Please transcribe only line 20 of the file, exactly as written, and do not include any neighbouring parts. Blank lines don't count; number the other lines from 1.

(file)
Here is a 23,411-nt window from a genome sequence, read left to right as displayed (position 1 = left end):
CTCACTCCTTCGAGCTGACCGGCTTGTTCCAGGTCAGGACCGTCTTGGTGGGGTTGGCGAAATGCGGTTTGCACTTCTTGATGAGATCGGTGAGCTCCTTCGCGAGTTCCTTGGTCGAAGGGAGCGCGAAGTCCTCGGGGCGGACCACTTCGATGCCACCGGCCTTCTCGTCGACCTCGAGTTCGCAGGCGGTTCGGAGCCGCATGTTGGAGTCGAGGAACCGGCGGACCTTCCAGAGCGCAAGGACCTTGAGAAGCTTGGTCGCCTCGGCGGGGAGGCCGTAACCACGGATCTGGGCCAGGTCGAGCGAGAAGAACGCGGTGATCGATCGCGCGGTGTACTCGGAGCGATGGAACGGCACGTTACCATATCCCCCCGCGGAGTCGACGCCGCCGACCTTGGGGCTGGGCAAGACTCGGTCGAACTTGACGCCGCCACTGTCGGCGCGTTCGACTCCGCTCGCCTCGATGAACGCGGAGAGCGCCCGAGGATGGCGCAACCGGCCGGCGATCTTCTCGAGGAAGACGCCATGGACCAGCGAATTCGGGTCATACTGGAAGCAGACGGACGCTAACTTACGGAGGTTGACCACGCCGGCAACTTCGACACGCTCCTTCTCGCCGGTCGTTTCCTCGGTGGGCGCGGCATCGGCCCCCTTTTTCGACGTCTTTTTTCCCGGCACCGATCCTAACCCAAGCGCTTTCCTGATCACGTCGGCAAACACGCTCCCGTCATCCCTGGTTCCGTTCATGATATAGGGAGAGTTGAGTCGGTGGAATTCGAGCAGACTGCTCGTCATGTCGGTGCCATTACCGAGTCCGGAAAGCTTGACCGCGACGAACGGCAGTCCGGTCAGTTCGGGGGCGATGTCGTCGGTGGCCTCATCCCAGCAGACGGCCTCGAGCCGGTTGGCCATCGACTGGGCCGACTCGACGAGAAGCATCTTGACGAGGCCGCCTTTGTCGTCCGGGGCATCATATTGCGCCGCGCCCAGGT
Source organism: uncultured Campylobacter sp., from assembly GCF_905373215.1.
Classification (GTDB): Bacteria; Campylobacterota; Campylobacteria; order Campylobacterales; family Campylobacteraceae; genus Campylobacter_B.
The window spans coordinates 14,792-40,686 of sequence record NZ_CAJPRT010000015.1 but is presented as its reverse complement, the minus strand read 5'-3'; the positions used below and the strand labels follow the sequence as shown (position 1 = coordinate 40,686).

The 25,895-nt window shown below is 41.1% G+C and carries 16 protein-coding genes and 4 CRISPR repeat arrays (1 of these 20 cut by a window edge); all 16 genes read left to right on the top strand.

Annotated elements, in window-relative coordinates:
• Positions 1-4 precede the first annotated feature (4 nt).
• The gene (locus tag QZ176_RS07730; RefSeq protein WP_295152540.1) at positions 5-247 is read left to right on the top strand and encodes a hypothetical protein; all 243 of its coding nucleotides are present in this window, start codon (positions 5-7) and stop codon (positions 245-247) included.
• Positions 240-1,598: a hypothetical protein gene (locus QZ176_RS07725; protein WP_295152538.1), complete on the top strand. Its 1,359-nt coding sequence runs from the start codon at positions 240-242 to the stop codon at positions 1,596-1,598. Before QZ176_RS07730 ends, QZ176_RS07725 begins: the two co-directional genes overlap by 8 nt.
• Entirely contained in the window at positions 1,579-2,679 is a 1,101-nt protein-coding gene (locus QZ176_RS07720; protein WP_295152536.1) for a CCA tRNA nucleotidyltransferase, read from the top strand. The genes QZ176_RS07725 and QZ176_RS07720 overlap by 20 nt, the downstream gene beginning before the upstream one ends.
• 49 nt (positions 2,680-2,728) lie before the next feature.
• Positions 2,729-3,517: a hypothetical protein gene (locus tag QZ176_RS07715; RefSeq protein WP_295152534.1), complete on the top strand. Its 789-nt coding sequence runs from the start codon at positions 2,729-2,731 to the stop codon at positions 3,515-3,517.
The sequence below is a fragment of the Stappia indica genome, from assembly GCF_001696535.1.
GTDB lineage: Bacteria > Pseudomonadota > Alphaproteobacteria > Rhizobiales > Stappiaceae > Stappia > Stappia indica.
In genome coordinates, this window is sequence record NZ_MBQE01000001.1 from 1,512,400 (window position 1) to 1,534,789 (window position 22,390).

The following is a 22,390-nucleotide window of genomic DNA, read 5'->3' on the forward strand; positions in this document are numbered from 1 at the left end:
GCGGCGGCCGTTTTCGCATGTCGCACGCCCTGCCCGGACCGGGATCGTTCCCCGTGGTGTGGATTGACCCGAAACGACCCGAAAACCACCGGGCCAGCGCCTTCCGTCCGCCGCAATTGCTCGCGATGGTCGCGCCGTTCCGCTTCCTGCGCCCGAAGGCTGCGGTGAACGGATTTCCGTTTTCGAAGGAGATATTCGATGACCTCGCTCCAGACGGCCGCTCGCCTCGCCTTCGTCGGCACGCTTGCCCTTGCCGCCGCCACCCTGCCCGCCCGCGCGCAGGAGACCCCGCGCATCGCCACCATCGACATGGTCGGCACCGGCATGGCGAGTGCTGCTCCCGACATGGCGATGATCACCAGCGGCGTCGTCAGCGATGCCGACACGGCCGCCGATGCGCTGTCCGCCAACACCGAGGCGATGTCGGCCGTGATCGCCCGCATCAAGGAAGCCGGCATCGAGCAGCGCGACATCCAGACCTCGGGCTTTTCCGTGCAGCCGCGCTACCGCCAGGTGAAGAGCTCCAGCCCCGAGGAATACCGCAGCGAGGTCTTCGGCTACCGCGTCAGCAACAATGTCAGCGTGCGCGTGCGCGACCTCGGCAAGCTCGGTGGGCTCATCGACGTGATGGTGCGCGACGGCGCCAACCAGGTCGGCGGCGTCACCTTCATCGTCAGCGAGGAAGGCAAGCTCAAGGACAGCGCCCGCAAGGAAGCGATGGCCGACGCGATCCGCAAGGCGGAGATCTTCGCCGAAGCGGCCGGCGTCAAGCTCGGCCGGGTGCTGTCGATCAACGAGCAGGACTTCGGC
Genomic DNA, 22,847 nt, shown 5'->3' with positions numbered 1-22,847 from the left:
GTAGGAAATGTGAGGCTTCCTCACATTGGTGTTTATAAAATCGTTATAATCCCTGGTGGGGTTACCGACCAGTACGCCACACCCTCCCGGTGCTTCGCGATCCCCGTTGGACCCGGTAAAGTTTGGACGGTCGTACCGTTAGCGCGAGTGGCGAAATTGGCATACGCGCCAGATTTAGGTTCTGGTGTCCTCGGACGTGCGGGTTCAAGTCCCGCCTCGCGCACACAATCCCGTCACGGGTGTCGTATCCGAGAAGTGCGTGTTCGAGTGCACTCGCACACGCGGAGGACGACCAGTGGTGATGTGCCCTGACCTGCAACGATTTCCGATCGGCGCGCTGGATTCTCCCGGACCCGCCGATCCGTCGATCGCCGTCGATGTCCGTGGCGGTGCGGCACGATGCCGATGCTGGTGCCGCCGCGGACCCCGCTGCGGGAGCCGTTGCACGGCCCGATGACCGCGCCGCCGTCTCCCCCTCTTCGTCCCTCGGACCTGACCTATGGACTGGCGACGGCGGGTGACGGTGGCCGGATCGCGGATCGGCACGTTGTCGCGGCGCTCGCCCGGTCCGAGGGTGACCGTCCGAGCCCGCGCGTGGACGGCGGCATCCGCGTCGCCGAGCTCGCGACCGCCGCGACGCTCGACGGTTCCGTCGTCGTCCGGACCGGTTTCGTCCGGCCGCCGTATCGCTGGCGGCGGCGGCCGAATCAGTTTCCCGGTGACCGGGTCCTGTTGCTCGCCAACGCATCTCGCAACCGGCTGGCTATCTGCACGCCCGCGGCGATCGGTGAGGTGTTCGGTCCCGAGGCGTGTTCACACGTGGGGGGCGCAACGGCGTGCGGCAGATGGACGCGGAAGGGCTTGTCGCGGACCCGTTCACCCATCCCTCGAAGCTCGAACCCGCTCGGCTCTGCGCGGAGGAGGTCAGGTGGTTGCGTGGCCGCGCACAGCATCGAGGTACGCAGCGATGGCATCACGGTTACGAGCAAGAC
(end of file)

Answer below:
GTAGGAAATGTGAGGCTTCCTCACATTGGTGTTTATAAAATCGTTATAATCCCTGGTGGGGTTACCGACCAGTACGCCACACCCTCCCGGTGCTTCGCGATCCCCGTTGGACCCGGTAAAGTTTGGACGGTCGTACCGTTAGCGCGAGTGGCGAAATTGGCATACGCGCCAGATTTAGGTTCTGGTGTCCTCGGACGTGCGGGTTCAAGTCCCGCCTCGCGCACACAATCCCGTCACGGGTGTCGTATCCGAGAAGTGCGTGTTCGAGTGCACTCGCACACGCGGAGGACGACCAGTGGTGATGTGCCCTGACCTGCAACGATTTCCGATCGGCGCGCTGGATTCTCCCGGACCCGCCGATCCGTCGATCGCCGTCGATGTCCGTGGCGGTGCGGCACGATGCCGATGCTGGTGCCGCCGCGGACCCCGCTGCGGGAGCCGTTGCACGGCCCGATGACCGCGCCGCCGTCTCCCCCTCTTCGTCCCTCGGACCTGACCTATGGACTGGCGACGGCGGGTGACGGTGGCCGGATCGCGGATCGGCACGTTGTCGCGGCGCTCGCCCGGTCCGAGGGTGACCGTCCGAGCCCGCGCGTGGACGGCGGCATCCGCGTCGCCGAGCTCGCGACCGCCGCGACGCTCGACGGTTCCGTCGTCGTCCGGACCGGTTTCGTCCGGCCGCCGTATCGCTGGCGGCGGCGGCCGAATCAGTTTCCCGGTGACCGGGTCCTGTTGCTCGCCAACGCATCTCGCAACCGGCTGGCTATCTGCACGCCCGCGGCGATCGGTGAGGTGTTCGGTCCCGAGGCGTGTTCACACGTGGGGGGCGCAACGGCGTGCGGCAGATGGACGCGGAAGGGCTTGTCGCGGACCCGTTCACCCATCCCTCGAAGCTCGAACCCGCTCGGCTCTGCGCGGAGGAGGTCAGGTGGTTGCGTGGCCGCGCACAGCATCGAGGTACGCAGCGATGGCATCACGGTTACGAGCAAGAC